Monday, November 22, 2010


All Day
(Illegal Art)

Pastiche artist Gregg Gillis' deliriously schizophrenic and omnivorously referential mash-up records have long been lauded as paradigm-shifting encapsulations of the post-millennial pop music fan's dwindling attention span, but his only real epiphany was in a matter of scope. Sampling has always been the modus operandi of hip hop, but instead of lifting, say, a horn sample or a snare drum hit, Gillis took that process to its logical end point by using everything at hand all at once. The only original product is the varied bits of sampled rock and hip hop in conversation with one another. A record like this, his fifth, is the ideal metaphor for how we listen to music now, skipping through not just songs and artists, but genres and rhythms and wildly varying musical moods on a whim. The result is Lady Gaga in concert with The Stooges, Rage Against the Machine versus M.I.A., Lil Jon shouting over Simon and Garfunkle's “Cecilia”, and Big Boi rapping over a slinky beat from Portishead. If that sentence sounds confusing, it only goes some small way toward approximating the rush of the hundreds of references here. Perhaps none among them is so stylistically incongruous as Ol' Dirty Bastard dirtying up Radiohead's “Creep.” “I'm a creep, I'm a weirdo, Oh baby I like it raw.” Depending on your susceptibility to this cut and paste style (and probably your age) that's either the best, or the worst, thing you've ever heard.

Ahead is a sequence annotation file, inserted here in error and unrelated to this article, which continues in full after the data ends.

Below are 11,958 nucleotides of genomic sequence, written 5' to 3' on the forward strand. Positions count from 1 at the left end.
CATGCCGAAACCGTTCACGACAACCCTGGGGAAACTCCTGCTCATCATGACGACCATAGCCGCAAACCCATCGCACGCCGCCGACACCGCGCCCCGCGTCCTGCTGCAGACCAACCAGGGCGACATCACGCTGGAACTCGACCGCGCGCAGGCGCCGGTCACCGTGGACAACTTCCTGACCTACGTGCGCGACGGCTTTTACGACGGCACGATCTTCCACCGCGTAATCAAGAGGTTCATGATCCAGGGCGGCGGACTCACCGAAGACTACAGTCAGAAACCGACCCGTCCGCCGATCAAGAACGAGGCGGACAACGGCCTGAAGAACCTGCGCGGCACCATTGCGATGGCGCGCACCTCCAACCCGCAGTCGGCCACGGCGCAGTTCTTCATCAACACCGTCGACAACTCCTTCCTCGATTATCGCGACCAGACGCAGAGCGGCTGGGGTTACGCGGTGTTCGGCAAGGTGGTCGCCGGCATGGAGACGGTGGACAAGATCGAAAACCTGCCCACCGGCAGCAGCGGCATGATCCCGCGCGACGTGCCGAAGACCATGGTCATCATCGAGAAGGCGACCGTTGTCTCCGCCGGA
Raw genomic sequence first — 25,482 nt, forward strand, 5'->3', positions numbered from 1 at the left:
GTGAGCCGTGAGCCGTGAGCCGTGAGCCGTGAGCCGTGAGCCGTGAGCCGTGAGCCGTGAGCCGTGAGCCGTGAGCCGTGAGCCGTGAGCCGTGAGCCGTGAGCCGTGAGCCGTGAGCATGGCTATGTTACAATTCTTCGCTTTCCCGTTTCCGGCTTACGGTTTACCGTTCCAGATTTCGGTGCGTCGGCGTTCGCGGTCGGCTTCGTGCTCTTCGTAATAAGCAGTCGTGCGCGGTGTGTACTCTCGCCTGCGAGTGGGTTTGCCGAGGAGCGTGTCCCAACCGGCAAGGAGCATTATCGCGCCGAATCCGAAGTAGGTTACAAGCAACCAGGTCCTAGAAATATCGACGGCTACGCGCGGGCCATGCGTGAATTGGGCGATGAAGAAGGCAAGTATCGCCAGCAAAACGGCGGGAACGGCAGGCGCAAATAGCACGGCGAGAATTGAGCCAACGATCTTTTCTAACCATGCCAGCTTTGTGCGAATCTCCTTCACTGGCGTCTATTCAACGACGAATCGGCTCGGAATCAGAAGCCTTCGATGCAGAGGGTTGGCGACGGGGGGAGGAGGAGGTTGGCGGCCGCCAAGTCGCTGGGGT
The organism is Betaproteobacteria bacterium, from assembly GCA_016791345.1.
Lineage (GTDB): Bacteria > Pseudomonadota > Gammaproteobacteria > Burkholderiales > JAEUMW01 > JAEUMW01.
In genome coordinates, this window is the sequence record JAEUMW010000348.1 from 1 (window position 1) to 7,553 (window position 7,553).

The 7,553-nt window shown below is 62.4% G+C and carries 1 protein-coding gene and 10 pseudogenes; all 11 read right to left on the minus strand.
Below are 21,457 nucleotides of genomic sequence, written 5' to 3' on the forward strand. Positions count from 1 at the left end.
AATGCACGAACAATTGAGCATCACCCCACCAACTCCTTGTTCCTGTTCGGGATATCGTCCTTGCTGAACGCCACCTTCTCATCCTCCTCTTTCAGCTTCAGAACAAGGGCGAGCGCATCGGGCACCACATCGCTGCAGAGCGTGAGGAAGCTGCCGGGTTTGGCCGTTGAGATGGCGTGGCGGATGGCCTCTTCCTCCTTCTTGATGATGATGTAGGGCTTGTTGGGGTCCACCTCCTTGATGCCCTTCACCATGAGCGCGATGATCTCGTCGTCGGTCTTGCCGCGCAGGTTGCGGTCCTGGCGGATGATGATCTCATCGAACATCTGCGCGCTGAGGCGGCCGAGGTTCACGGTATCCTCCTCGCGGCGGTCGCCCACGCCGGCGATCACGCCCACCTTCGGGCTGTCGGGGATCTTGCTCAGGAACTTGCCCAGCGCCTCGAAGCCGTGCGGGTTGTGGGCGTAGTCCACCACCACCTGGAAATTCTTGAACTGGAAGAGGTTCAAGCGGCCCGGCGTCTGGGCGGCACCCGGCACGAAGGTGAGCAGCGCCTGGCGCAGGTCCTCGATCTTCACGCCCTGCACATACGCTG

(Available for free download now at

Essential: “Jump On Stage”

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